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A personal blog of photography and commentary by Andrew McAllister.

Posts tagged Idaho

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This was a year of looking, learning and contemplating. If I had to choose just one image to represent 2013 it would be this image of a mountain goat on Willard Peak in Northern Utah. I took the photo on a drive to Inspiration Point with a photographer friend who shoots pictures of wildlife. Unlike earlier trips when I looked at animals through binoculars, this time we hiked to the mountain goats and saw them at close range. I look forward to doing more of this in 2014. Technical info: Willard Peak via National Forest Road (starts in Mantua) to Inspiration Point. Accessible in warm months by automobiles with high clearance. The last few turns are  at over 9000 feet elevation and exposed. Not for the faint of heart.

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Lone teenager at Delicate Arch in Arches National Park. Any year when you get to visit Moab six times is a good year. The area offers so much to explore and so many photographic possibilities that it boggles the mind. Now that I can go there frequently, I have the luxury of not feeling rushed or compelled to fill the day with a million must-see things.

Hunter Power Plant from Ghost Rock

Ghost Rocks viewpoint looking toward the Hunter Power Plant. This photo was taken on a solo winter trip to photograph the area. It was nice to experience Southern Utah at a slower pace and find new locations like this. The quickest way from Moab to SLC is through Price, but a winter storm made travel over Soldier Summit questionable so I took I-70 across the San Rafael Swell and saw a new part of the state.

Top of the World TrailPhone Home on the Range. Last spring I had the opportunity to travel the Kokopelli Trail on a Cruise Moab pre-run. A friend was writing a review of an off-road trailer so I came along to document the run. This great trip gave me access to some amazing country that is not accessible with my stock 4-wd vehicle and I got to meet a group of off-road travel enthusiasts. The view from here to the East Tavaputs Plateau–the ridge line in the distance–is more than 40 miles.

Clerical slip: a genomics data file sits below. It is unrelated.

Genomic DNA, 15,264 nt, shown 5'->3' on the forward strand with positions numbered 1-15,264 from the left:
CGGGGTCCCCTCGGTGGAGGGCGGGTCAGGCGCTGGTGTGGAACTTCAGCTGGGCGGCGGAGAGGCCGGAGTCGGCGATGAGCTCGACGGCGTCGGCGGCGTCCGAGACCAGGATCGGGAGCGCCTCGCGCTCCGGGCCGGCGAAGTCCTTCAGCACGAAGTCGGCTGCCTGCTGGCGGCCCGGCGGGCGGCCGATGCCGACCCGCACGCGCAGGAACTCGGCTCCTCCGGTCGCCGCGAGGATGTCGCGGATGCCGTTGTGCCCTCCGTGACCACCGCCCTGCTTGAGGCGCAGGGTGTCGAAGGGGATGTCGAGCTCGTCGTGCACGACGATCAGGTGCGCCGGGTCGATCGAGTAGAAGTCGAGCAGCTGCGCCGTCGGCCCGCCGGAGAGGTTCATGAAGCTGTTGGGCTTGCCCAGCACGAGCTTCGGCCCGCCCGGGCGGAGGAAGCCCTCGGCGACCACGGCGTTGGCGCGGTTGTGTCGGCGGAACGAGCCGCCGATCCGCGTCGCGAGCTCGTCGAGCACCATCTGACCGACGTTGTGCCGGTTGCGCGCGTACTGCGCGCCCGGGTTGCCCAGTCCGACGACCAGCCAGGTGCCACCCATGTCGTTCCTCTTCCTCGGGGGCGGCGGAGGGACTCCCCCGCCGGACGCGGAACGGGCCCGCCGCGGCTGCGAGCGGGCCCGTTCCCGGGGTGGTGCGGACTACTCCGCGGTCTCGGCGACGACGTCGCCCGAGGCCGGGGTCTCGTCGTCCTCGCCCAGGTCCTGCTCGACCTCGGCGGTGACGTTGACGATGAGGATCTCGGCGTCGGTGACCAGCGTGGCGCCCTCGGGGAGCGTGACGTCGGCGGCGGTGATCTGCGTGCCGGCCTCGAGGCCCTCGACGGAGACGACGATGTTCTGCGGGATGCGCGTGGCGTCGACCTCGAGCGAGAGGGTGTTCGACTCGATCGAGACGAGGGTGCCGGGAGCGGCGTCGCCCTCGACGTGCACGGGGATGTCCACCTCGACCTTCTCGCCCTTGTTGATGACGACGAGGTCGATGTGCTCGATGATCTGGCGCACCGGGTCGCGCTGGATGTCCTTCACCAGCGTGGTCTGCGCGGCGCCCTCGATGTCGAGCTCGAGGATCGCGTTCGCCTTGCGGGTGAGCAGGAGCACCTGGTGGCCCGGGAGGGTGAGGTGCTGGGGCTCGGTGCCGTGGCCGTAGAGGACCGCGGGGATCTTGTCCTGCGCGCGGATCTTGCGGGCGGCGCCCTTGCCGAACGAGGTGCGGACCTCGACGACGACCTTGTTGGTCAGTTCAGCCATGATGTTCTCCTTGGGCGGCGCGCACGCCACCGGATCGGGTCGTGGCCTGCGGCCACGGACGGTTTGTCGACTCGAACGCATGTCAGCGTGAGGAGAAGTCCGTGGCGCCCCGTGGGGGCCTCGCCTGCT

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In 2012 I wrote about a grain elevator in Preston, Idaho that burned down and how it seemed to have changed the identity of the town. This year I explored this idea and created a series of images documenting grain silos in small towns within a few hours of Cache Valley, Utah. The image above is from Soda Springs, Idaho. More images from the series can be found on my website.

20130317_Ogden_Utah_094-EditThe series on grain elevators led me to industrial areas of towns and other sites like this at American Nutrition in Ogden, Utah. The dramatic light and shadow from the late afternoon sun bring out the structural beauty in this otherwise mundane industrial facility.

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My search for silos took me north to Pocatello, Idaho, where I came across Walts Scrap Metal. It may not speak to everyone, but it interests me because of the play of the flat surfaces depicting western scenes against the actual western landscape. Additionally, the compression of space and the illusions it creates is a kind of puzzle and you have to really look at the photo to pull the different elements apart and try to make sense of the image. Scenes like this make the hours of driving worth it to me.
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On a return trip to Utah from Denver I crossed the continental divide via Rocky Mountain National Park’s Trail Ridge Road. I had just completed a Phase One Capture One training event and was delighted to come upon this dramatic scene.
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As I mentioned, 2013 involved a lot of learning and looking. When not photographing I spend a lot of time looking at the world via Google Earth. Last year I took advantage the opportunity to look down from an airplane window in Iceland: the location is somewhere between Reykjavik and Akureyri.131020_Moab_138 1Shelf road leading out of Spring Canyon. From my sixth and final Moab trip of 2013. I hope you enjoyed this short review of my 2013 photographs and if you have a similar post about your past year’s adventures please share a link in the comments section.

Happy travels and pleasant photography for the coming year!

Grain Elevator, Malad, Idaho

My exploration of the west is not that of a grand vacation or sponsored trek to some exotic location but one of many small trips to locations starting close to home and moving gradually farther away. It starts out with an idea for a photography project or a curiosity about a certain area. Following that I spend some quality time with a paper atlas and then some snooping around on google earth. My visits to Malad City Idaho so far have been for two different projects. The first is my exploration of commercial blocks in small towns the second is a more focused project documenting grain silos in the area as the exist in 2013. Above: Profile view of grain silo’s in Malad, Idaho.